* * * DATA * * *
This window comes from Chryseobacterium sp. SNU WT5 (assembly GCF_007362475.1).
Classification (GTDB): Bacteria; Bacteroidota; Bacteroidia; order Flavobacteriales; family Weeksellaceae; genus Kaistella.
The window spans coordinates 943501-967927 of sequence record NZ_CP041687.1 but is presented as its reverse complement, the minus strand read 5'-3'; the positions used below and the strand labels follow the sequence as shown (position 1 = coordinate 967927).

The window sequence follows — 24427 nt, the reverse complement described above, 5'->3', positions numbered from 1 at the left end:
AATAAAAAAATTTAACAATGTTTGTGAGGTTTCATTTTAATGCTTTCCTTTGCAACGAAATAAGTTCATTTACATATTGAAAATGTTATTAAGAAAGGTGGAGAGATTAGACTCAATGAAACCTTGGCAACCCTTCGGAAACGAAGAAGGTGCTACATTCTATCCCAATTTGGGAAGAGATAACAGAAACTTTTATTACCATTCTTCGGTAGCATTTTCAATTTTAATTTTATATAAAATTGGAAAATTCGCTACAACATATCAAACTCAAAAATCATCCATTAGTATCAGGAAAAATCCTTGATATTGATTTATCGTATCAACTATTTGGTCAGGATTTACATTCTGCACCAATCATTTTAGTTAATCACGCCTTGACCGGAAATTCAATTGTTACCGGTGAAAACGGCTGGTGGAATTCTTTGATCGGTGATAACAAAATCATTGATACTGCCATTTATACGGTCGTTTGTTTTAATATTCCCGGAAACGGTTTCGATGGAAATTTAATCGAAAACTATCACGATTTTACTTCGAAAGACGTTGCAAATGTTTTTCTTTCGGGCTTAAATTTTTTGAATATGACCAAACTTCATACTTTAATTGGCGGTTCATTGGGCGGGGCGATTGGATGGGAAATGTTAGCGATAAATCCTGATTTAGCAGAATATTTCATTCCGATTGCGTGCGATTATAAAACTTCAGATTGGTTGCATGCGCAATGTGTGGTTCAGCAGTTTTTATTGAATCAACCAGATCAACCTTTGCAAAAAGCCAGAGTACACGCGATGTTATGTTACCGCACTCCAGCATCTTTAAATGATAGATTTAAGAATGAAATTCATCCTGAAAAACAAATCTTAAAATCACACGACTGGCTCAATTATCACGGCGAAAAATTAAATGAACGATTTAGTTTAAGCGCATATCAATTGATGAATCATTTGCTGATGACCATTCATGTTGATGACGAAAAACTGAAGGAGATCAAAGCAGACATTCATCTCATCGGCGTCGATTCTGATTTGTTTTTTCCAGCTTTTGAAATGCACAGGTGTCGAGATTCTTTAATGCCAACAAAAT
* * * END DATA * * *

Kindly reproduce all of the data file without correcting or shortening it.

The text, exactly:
This window comes from Chryseobacterium sp. SNU WT5 (assembly GCF_007362475.1).
Classification (GTDB): Bacteria; Bacteroidota; Bacteroidia; order Flavobacteriales; family Weeksellaceae; genus Kaistella.
The window spans coordinates 943501-967927 of sequence record NZ_CP041687.1 but is presented as its reverse complement, the minus strand read 5'-3'; the positions used below and the strand labels follow the sequence as shown (position 1 = coordinate 967927).

The window sequence follows — 24427 nt, the reverse complement described above, 5'->3', positions numbered from 1 at the left end:
AATAAAAAAATTTAACAATGTTTGTGAGGTTTCATTTTAATGCTTTCCTTTGCAACGAAATAAGTTCATTTACATATTGAAAATGTTATTAAGAAAGGTGGAGAGATTAGACTCAATGAAACCTTGGCAACCCTTCGGAAACGAAGAAGGTGCTACATTCTATCCCAATTTGGGAAGAGATAACAGAAACTTTTATTACCATTCTTCGGTAGCATTTTCAATTTTAATTTTATATAAAATTGGAAAATTCGCTACAACATATCAAACTCAAAAATCATCCATTAGTATCAGGAAAAATCCTTGATATTGATTTATCGTATCAACTATTTGGTCAGGATTTACATTCTGCACCAATCATTTTAGTTAATCACGCCTTGACCGGAAATTCAATTGTTACCGGTGAAAACGGCTGGTGGAATTCTTTGATCGGTGATAACAAAATCATTGATACTGCCATTTATACGGTCGTTTGTTTTAATATTCCCGGAAACGGTTTCGATGGAAATTTAATCGAAAACTATCACGATTTTACTTCGAAAGACGTTGCAAATGTTTTTCTTTCGGGCTTAAATTTTTTGAATATGACCAAACTTCATACTTTAATTGGCGGTTCATTGGGCGGGGCGATTGGATGGGAAATGTTAGCGATAAATCCTGATTTAGCAGAATATTTCATTCCGATTGCGTGCGATTATAAAACTTCAGATTGGTTGCATGCGCAATGTGTGGTTCAGCAGTTTTTATTGAATCAACCAGATCAACCTTTGCAAAAAGCCAGAGTACACGCGATGTTATGTTACCGCACTCCAGCATCTTTAAATGATAGATTTAAGAATGAAATTCATCCTGAAAAACAAATCTTAAAATCACACGACTGGCTCAATTATCACGGCGAAAAATTAAATGAACGATTTAGTTTAAGCGCATATCAATTGATGAATCATTTGCTGATGACCATTCATGTTGATGACGAAAAACTGAAGGAGATCAAAGCAGACATTCATCTCATCGGCGTCGATTCTGATTTGTTTTTTCCAGCTTTTGAAATGCACAGGTGTCGAGATTCTTTAATGCCAACAAAAT